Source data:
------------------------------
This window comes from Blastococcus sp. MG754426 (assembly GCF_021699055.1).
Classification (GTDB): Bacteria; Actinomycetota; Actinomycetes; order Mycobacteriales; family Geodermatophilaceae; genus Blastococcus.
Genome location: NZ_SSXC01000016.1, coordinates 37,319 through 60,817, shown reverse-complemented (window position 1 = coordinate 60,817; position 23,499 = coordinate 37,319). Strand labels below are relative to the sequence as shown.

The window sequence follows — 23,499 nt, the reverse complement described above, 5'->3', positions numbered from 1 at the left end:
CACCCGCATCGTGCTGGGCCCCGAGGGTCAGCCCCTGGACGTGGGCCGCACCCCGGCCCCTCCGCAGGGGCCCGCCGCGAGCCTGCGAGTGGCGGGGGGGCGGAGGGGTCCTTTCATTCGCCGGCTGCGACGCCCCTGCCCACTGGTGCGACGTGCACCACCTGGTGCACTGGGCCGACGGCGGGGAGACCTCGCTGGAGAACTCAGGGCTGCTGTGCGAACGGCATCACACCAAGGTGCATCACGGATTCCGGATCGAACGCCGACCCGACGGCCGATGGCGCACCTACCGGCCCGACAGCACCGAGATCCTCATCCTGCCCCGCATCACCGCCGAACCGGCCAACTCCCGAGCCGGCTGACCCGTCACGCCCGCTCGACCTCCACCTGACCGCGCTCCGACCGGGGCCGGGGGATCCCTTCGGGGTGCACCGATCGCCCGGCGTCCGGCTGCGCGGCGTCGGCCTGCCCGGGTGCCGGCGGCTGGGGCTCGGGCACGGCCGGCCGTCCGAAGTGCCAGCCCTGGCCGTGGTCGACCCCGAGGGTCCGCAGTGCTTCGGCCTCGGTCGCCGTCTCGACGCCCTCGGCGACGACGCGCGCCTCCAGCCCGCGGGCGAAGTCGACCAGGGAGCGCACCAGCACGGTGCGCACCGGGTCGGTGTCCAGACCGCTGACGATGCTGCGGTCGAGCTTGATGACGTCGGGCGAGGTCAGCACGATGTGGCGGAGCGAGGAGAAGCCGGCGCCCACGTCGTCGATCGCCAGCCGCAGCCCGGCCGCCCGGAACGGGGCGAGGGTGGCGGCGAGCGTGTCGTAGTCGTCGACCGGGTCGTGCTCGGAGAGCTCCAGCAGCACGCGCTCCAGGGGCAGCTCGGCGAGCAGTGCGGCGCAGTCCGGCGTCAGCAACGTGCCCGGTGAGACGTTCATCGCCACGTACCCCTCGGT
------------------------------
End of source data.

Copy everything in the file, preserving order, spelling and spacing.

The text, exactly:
This window comes from Blastococcus sp. MG754426 (assembly GCF_021699055.1).
Classification (GTDB): Bacteria; Actinomycetota; Actinomycetes; order Mycobacteriales; family Geodermatophilaceae; genus Blastococcus.
Genome location: NZ_SSXC01000016.1, coordinates 37,319 through 60,817, shown reverse-complemented (window position 1 = coordinate 60,817; position 23,499 = coordinate 37,319). Strand labels below are relative to the sequence as shown.

The window sequence follows — 23,499 nt, the reverse complement described above, 5'->3', positions numbered from 1 at the left end:
CACCCGCATCGTGCTGGGCCCCGAGGGTCAGCCCCTGGACGTGGGCCGCACCCCGGCCCCTCCGCAGGGGCCCGCCGCGAGCCTGCGAGTGGCGGGGGGGCGGAGGGGTCCTTTCATTCGCCGGCTGCGACGCCCCTGCCCACTGGTGCGACGTGCACCACCTGGTGCACTGGGCCGACGGCGGGGAGACCTCGCTGGAGAACTCAGGGCTGCTGTGCGAACGGCATCACACCAAGGTGCATCACGGATTCCGGATCGAACGCCGACCCGACGGCCGATGGCGCACCTACCGGCCCGACAGCACCGAGATCCTCATCCTGCCCCGCATCACCGCCGAACCGGCCAACTCCCGAGCCGGCTGACCCGTCACGCCCGCTCGACCTCCACCTGACCGCGCTCCGACCGGGGCCGGGGGATCCCTTCGGGGTGCACCGATCGCCCGGCGTCCGGCTGCGCGGCGTCGGCCTGCCCGGGTGCCGGCGGCTGGGGCTCGGGCACGGCCGGCCGTCCGAAGTGCCAGCCCTGGCCGTGGTCGACCCCGAGGGTCCGCAGTGCTTCGGCCTCGGTCGCCGTCTCGACGCCCTCGGCGACGACGCGCGCCTCCAGCCCGCGGGCGAAGTCGACCAGGGAGCGCACCAGCACGGTGCGCACCGGGTCGGTGTCCAGACCGCTGACGATGCTGCGGTCGAGCTTGATGACGTCGGGCGAGGTCAGCACGATGTGGCGGAGCGAGGAGAAGCCGGCGCCCACGTCGTCGATCGCCAGCCGCAGCCCGGCCGCCCGGAACGGGGCGAGGGTGGCGGCGAGCGTGTCGTAGTCGTCGACCGGGTCGTGCTCGGAGAGCTCCAGCAGCACGCGCTCCAGGGGCAGCTCGGCGAGCAGTGCGGCGCAGTCCGGCGTCAGCAACGTGCCCGGTGAGACGTTCATCGCCACGTACCCCTCGGT